Converting Electricity Into Heat And Vice Versa

A new University of Wollongong (UOW) study in Australia overcomes a major challenge of thermoelectric materials, which can convert heat into electricity and vice versa,improving conversion efficiency by more than 60%. Current and potential future applications range from low-maintenance, solid-state refrigeration to compact, zero-carbon power generation, which could include small, personal devices powered by the body’s own heat.

The decoupling of electronic (electron-based) and thermal (phonon-based) transport will be a game-changer in this industry,” says the UOW‘s Prof Xiaolin Wang.

Bismuth telluride-based materials (Bi2Te3, Sb2Te3 and their alloys) are the most successful commercially-available thermoelectric materials, with current and future applications falling into two categories: converting electricity into heat, and vice versa:

  • Converting electricity into heat: reliable, low-maintenance solid-state refrigeration (heat pump) with no moving parts, no noise, and no vibration.
  • Converting heat into electricity including fossil-free power generation from a wide range of heat sources or powering micro-devicesfor free‘, using ambient or body temperature.

Heatharvesting‘ takes advantage of the free, plentiful heat sources provided by body heat, automobiles, everyday living, and industrial process. Without the need for batteries or a power supply, thermoelectric materials could be used to power intelligent sensors in remote, inaccessible locations.

An ongoing challenge of thermoelectric materials is the balance of electrical and thermal properties: In most cases, an improvement in a material’s electrical properties (higher electrical conductivity) means a worsening of thermal properties (higher thermal conductivity), and vice versa.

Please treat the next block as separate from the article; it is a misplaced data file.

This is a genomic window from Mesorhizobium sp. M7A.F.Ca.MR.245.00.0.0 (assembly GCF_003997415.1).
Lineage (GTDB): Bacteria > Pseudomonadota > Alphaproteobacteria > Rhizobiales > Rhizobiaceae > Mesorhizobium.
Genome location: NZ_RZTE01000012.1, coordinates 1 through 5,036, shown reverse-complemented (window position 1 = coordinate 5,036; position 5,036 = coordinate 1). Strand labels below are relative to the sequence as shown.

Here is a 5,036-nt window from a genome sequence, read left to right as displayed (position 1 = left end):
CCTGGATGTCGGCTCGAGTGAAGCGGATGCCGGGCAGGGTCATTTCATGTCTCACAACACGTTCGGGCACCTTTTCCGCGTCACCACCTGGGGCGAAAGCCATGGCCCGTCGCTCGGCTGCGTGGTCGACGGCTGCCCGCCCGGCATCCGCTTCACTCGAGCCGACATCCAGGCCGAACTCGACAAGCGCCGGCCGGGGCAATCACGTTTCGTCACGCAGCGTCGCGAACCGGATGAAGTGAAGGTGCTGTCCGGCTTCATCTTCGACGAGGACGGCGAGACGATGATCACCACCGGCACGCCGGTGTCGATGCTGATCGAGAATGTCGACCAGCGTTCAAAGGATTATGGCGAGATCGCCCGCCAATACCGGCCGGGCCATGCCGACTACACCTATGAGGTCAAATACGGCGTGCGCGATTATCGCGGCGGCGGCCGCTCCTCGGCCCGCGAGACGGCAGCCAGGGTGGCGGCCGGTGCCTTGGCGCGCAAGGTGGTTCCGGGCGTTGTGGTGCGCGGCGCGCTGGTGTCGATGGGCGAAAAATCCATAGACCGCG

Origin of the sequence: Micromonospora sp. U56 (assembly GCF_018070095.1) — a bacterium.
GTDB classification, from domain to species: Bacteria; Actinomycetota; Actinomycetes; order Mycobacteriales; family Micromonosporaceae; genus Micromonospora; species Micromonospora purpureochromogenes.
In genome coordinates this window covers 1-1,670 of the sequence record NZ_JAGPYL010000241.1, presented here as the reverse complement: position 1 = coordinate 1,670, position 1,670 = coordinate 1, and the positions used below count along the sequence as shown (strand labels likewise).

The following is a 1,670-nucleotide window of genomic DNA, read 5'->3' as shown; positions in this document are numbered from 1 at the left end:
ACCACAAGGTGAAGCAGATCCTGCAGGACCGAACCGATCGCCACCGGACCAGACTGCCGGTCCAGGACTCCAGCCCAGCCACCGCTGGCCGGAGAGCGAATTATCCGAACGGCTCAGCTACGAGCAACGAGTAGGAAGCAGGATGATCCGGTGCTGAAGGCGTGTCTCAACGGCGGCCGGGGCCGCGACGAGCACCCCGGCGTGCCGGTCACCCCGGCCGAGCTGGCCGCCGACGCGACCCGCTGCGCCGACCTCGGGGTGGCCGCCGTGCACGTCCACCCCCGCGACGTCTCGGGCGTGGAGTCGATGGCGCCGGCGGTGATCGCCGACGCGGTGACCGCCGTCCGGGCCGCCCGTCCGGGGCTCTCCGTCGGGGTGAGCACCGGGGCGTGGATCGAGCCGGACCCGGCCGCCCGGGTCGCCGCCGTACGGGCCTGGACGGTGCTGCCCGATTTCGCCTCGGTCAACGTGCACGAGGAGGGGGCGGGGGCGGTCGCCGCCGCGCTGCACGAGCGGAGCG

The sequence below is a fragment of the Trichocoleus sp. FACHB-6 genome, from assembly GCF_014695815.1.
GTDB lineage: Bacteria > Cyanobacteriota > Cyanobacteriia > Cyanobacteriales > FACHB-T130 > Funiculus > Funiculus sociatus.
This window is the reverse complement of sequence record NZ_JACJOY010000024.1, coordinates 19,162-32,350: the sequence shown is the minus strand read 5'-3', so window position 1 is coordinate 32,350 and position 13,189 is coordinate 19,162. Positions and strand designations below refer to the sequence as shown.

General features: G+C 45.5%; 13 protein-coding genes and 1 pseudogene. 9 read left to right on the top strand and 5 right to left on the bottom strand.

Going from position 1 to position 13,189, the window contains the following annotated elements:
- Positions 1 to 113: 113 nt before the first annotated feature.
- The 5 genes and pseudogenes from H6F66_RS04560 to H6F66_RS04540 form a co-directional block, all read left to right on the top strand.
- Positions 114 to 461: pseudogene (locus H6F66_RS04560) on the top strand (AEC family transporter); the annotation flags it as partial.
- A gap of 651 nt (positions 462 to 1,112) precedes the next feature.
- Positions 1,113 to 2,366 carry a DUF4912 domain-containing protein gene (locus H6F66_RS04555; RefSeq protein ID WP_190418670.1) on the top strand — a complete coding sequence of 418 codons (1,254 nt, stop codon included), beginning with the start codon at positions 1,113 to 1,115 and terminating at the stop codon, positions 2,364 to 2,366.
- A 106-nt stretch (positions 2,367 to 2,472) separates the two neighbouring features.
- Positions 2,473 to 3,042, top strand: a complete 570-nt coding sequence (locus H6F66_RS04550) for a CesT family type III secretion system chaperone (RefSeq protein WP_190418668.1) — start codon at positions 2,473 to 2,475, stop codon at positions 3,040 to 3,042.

The key is to decouple thermal transport and electrical transport“, says lead author, PhD student Guangsai Yang.


How To ConVert Waste Heat Into Electricity

Thermoelectric materials, capable of transforming heat into electricity, are very promising when converting residual heat into electrical energy, since they allow us to utilize hardly usable or almost lost thermal energy in an efficient way. Researchers at the Institute of Materials Science of Barcelona (ICMAB-CSIC) have created a new thermoelectric material: a paper capable of converting waste heat into electricity. These devices could be used to generate electricity from residual heat to feed sensors in the field of the Internet of Things, Agriculture 4.0 or Industry 4.0.

This device is composed of cellulose, produced in situ in the laboratory by bacteria, with small amounts of a conductor nanomaterial, carbon nanotubes, using a sustainable and environmentally friendly strategy” explains Mariano Campoy-Quiles, researcher at the ICMAB.

“In the near future, they could be used as wearable devices, in medical or sports applications, for example. And if the efficiency of the device was even more optimized, this material could lead to intelligent thermal insulators or to hybrid photovoltaic-thermoelectric power generation systems” predicts Campoy-Quiles. In addition “due to the high flexibility of the cellulose and to the scalability of the process, these devices could be used in applications where the residual heat source has unusual forms or extensive areas, as they could be completely covered with this material” indicates Anna Roig, researcher at the ICMAB.

Since bacterial cellulose can be home made, perhaps we are facing the first step towards a new energy paradigm, where users will be able to make their own electric generators. We are still far away, but this study is a beginning. We have to start somewhere. “Instead of making a material for energy, we cultivate it” explains Mariano Campoy-Quiles, a researcher of this study. “Bacteria, dispersed in an aqueous culture medium containing sugars and carbon nanotubes, produce the nanocellulose fibers that will end up forming the device, in which the carbon nanotubes are embedded” continues Campoy-Quiles.”We obtain a mechanically resistant, flexible and deformable material, thanks to the cellulose fibers, and with a high electrical conductivity, thanks to the carbon nanotubes,” adds Anna Laromaine, researcher at the ICMAB. “The intention is to approach the concept of circular economy, using sustainable materials that are not toxic for the environment, which are used in small amounts, and which can be recycled and reused,“says Roig.

The study has been published in the Energy & Environmental Science journal.